Thursday, March 4, 2010

Book Review of The Yellow House by Patricia Falvey

The Yellow House: A Novel
The blurb:
Eileen O'Neill will always remember the lazy summer day when she was just a girl. Her da brought home buckets of lucky yellow paint to celebrate that a hundred years ago to the day, his grandda had won their house in a game of cards from the wealthy Sheridan family. Though her practical ma thought it was a foolish extravagance, she soon joined in the laughter as the family painted the house a sunny color that could be seen from the summit of Slieve Gullion.

The joy of that day soon falls into shadow, however, as religious intolerance, personal tragedy, and devastating secrets seep into the O'Neills' lives and ultimately tear the family violently apart. Young but strong in body, spirit, and passion, Eileen makes her own way in the world, and she is determined to reclaim the Yellow House and bring her broken family back home. Eileen finds work at the local mill owned by the Sheridans - the Quaker family that once owned her childhood home - who are among the few employers in Ulster who don't openly discriminate against Catholics in favor of Protestants. Though her defiance of authority often brings her trouble, Eileen escapes repercussions when she catches the interest of the owner's son Owen, the black sheep in the family.

As civil strife is overshadowed by the advent of World War I, Eileen cannot separate the politics from the personal impact of the conflicts in her life. Her warrior's soul is further encouraged when she meets her friend's older brother, James Conlon. Attractive, charismatic, and a passionate political activist, James is determined to win Irish independence from Great Britain at any cost and by any means. But Eileen also finds herself increasingly drawn to level-headed Owen Sheridan, who believes that peace can never be achieved through violence. As war rages at home and abroad, Eileen finds her actions and choices will change the course of all their lives and give her a true understanding of herself.

Set in Ulster in the early twentieth century, The Yellow House brings to life the dramatic conflicts leading up to the birth of the border that divided the island of Ireland.

Patricia Falvey's first novel, The Yellow House, has been described as firmly and unapologetically on the side of Republican/Nationalist perspective. I didn't feel that this point of view detracted from the novel. Eileen O'Neill is strong-willed, determined, and often excessively stubborn, but these same traits help keep her sane as she faces amazing personal tragedies. The events in Eileen's life are tied to the growing hostilities and political unrest in Ireland. Eileen faces the loss of both her parents and the disintegration of her family and responds by trying to recover their old home, the Yellow House, which represents the life that the O'Neills once had. Eileen's political awareness and willingness to take risks leads her to greater tragedies and disappointments. As Eileen would jump headlong into dangerous situations, I would shake my head, just waiting for the inevitable pain and disappointment.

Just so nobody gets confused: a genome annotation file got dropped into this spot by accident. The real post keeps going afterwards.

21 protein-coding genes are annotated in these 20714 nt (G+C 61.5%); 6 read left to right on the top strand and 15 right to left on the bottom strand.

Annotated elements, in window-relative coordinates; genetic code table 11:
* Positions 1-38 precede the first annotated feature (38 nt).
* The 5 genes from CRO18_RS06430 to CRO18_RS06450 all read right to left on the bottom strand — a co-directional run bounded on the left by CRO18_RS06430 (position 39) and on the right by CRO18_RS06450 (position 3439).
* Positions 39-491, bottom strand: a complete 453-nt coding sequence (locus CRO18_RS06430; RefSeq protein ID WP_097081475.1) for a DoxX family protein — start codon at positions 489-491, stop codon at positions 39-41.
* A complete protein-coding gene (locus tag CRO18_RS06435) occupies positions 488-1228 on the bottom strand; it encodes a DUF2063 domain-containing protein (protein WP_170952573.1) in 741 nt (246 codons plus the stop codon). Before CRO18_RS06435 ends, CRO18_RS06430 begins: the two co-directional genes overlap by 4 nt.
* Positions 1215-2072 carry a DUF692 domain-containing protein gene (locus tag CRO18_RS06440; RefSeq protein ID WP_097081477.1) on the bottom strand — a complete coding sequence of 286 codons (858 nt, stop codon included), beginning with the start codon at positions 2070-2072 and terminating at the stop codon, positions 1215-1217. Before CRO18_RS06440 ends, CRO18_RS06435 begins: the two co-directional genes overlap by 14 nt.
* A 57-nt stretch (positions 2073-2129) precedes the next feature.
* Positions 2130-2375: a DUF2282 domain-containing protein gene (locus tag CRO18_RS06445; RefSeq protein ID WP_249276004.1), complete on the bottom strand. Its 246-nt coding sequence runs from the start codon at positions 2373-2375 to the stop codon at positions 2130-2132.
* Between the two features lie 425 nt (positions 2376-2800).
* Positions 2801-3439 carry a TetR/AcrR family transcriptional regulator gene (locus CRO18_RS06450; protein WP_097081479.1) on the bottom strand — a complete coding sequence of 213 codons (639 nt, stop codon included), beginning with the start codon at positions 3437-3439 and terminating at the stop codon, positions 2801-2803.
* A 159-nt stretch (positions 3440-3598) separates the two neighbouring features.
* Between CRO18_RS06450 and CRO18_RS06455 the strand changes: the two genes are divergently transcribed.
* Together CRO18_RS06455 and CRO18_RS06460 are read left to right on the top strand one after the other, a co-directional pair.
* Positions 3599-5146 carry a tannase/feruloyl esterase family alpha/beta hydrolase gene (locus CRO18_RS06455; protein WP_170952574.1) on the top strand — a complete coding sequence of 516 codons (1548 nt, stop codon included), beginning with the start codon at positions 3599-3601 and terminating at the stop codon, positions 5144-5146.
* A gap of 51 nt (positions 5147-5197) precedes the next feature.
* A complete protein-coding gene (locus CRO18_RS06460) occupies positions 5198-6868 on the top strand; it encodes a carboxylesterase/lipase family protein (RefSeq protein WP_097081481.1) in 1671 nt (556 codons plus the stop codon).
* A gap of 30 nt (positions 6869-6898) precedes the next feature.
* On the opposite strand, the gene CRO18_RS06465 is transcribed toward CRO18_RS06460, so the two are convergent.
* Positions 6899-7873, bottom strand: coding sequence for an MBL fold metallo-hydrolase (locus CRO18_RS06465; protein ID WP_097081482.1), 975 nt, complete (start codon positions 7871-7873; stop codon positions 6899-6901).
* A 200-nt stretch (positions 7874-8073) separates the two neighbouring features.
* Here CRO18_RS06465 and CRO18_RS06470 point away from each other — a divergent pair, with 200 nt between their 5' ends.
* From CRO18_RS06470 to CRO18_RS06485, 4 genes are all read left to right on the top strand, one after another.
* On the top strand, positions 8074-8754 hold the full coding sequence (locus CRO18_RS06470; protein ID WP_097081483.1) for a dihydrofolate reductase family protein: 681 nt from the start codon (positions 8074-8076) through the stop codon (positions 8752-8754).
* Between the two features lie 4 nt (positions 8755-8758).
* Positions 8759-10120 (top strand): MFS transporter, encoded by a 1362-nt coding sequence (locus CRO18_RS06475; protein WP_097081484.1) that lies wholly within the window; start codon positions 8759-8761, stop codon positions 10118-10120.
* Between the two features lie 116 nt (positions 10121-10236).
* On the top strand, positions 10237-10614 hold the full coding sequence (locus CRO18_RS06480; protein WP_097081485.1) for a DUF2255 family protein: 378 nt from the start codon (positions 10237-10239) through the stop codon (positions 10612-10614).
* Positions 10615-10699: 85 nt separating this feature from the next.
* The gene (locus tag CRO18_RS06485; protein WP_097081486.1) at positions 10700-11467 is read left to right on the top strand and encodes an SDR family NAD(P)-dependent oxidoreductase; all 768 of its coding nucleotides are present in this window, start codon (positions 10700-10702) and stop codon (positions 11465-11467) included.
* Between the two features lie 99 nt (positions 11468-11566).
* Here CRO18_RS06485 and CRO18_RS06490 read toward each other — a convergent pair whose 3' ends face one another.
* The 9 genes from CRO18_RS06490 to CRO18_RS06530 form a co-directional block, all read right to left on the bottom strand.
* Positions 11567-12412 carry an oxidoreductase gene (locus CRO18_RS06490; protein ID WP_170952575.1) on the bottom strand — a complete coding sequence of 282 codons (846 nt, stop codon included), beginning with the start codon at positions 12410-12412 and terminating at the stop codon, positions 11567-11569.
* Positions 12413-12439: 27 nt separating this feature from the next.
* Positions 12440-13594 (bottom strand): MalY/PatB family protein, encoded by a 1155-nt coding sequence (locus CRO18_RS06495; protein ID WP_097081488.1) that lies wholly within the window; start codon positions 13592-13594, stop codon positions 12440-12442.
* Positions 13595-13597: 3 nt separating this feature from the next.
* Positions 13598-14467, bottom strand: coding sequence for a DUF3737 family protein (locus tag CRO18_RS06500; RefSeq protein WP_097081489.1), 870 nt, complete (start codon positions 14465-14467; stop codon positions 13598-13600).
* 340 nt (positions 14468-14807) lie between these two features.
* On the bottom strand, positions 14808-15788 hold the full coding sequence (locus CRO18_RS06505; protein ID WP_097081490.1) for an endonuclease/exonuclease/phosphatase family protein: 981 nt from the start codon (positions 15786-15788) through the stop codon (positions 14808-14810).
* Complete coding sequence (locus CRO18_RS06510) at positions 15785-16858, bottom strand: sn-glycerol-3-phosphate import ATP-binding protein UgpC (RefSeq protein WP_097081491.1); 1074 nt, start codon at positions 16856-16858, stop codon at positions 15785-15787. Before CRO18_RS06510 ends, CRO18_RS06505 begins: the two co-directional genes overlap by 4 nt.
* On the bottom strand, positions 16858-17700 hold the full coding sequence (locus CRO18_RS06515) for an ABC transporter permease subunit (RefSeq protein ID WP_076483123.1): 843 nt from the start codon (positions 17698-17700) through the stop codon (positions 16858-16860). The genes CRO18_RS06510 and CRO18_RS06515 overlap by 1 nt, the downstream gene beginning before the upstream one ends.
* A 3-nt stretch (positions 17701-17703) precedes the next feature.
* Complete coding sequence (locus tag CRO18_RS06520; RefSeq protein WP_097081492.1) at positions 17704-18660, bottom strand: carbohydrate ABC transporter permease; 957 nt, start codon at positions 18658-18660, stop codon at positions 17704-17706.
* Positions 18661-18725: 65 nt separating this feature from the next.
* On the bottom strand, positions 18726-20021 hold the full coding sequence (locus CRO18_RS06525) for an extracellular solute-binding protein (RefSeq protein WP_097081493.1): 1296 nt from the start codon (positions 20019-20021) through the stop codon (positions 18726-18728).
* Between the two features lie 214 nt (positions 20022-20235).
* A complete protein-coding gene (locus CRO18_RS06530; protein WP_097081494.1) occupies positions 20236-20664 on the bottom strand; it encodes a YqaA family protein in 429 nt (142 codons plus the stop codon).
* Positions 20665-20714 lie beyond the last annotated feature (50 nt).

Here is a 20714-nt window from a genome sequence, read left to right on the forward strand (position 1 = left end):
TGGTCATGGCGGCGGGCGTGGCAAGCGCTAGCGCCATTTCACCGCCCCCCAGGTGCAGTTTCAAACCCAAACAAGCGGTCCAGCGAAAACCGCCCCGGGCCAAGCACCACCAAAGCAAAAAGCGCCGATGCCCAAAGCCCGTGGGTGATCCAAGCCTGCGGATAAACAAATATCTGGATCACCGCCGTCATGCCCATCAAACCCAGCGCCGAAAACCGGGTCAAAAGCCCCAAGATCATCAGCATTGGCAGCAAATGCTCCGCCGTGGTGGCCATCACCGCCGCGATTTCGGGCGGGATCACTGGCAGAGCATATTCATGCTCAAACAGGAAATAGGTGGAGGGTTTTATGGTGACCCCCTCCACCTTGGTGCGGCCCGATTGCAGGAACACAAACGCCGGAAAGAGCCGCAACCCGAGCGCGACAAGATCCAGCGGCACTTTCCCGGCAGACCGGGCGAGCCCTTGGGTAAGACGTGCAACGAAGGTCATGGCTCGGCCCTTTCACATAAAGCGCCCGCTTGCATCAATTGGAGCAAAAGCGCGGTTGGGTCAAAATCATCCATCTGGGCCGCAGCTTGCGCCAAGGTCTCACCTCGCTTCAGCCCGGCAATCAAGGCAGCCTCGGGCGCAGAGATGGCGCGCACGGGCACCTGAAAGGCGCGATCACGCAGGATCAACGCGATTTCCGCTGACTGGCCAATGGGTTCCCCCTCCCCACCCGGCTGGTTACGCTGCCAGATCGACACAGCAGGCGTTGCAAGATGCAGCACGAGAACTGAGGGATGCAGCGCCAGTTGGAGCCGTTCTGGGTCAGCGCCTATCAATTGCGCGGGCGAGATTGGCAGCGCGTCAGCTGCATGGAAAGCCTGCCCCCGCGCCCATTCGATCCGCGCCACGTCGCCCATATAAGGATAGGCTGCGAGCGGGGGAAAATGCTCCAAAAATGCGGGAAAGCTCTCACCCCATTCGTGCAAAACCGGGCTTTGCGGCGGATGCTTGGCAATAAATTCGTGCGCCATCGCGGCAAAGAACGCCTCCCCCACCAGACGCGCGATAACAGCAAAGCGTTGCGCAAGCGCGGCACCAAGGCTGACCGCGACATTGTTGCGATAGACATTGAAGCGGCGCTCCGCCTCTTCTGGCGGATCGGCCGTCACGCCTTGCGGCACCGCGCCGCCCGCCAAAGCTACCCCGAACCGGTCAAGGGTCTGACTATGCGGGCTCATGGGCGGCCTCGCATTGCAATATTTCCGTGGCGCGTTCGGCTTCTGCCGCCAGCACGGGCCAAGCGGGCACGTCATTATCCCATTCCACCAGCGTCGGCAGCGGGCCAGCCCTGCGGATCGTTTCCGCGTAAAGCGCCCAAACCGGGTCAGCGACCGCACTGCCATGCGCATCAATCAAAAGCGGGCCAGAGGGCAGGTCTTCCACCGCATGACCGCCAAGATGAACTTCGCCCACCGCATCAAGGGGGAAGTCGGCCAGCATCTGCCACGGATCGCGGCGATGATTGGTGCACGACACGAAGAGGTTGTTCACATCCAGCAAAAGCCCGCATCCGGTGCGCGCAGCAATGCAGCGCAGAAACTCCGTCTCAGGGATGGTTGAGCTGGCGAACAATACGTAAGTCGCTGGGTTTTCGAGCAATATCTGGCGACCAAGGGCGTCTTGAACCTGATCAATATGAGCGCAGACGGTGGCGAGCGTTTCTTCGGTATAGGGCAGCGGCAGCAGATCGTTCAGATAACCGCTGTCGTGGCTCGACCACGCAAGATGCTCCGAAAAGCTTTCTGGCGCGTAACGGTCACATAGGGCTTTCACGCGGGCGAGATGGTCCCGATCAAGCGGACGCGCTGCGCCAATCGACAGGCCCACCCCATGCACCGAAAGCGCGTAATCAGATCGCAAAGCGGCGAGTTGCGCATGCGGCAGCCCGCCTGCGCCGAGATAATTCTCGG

The Yellow House is the story of Ireland in the early 1900s - it's part historical fiction and part love story. It's a story of hardship, love, loyalty, and hope against all odds.

ISBN-10: 1599952017 - Hardcover $21.99
Publisher: Center Street; 1 edition (February 15, 2010), 352 pages.
Review copy provided by the publisher.

About the Author, courtesy of the publisher:
Patricia Falvey was born in Northern Ireland and raised in Ireland and England before immigrating to the U.S. at the age of twenty. A former managing director with a financial services firm, she now devotes herself full-time to writing and teaching and divides her time between Dallas, Texas and County Armagh, Northern Ireland. The Yellow House is her first novel. You can learn more at Patricia Falvey's website at

Listen to an interview with Patricia Falvey at Blog Talk Radio at

Thank you to Miriam and Hatchette Book Group for this review opportunity!

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